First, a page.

Imperial College has a dedicated Equality, Diversity & Inclusion Centre (EDIC), who are mandated to promote and embed all aspects of equality throughout the College’s communities. The EDIC help to develop policies, training, initiatives and development programmes, many of which are undertaken with input from our equality and diversity staff networks.
Under the Equality Act 2010, Imperial College must ensure that offsite workers with disabilities are not put at a substantial disadvantage compared with non-disabled offsite workers. In order to do this, Imperial College have a duty to make reasonable adjustments to enable those with disabilities to participate in the offsite work if, without such adjustments they would be excluded.
The only exception to this would be if the decision not to make adjustments is based on evidence that it is a proportionate means of meeting a legitimate aim. For example, the costs of the adjustments might prevent the offsite work from taking place, thereby disadvantaging all participants or the research outcomes. Similarly, it might be justifiable to restrict the activities of a disabled participant in whole or part if their safety or the safety of others would be compromised.
It would be advisable to seek specialist advice, e.g., from a relevant medical practitioner, or the College Disabilities Officer before making the decision.
On disclosure of a disability, put control measures in place that supports the offsite worker and the offsite work team. The offsite work leader should liaise with specialists to obtain guidance, advice and support to facilitate adjustments and offer participation where this is reasonably possible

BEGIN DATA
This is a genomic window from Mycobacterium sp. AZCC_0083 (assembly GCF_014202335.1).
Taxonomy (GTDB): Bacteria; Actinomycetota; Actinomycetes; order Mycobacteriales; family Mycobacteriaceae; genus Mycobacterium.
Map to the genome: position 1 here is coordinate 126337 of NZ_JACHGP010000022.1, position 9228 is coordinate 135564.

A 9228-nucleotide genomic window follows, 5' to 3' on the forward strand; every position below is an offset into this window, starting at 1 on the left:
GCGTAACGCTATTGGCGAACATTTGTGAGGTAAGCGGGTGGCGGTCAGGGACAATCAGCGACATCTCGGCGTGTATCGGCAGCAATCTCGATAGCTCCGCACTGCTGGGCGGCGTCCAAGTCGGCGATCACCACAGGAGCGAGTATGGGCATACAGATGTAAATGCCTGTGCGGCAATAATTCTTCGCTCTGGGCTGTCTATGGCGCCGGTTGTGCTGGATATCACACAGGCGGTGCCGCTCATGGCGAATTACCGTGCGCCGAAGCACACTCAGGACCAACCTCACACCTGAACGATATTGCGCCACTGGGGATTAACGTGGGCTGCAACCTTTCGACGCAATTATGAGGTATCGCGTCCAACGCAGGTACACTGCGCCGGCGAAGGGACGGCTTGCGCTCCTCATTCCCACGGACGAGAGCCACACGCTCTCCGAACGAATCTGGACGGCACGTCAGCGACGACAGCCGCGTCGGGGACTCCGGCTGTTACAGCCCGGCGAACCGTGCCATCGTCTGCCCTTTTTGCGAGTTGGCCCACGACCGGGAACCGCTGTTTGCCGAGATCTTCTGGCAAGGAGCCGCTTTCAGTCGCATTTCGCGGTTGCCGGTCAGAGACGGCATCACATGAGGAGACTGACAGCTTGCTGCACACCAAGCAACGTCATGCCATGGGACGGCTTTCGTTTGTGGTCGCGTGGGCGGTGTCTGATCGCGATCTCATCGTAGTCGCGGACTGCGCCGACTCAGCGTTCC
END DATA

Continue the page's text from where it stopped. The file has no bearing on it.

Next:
Offsite work leaders should be provided with the appropriate information and training to ensure that they are competent to support any offsite worker with disabilities.
Ensure suitable specialist equipment, as appropriate, is provided for the use of offsite workers with disabilities (see Section on Equipment).
Mental Health and Wellbeing
Consideration should be given, during the process of planning and risk assessing the offsite activity, to the potential for psychological stress on the individual or members of the offsite team.
Individuals react differently to stressful situations; many may appear to thrive on it but few can perform well under severe stress for extended periods of time. Factors that might cause stress during offsite work include, isolation, cultural changes, prolonged activity without sufficient down time, lack of sleep, hostile environment and illness.
It is also important to ensure that workers returning from offsite activities provide feedback on the trip and include any positive or adverse effects they may feel as a result of the trip
Help in assessing the risks and treating or following up on any adverse effects may be obtained from Occupational Health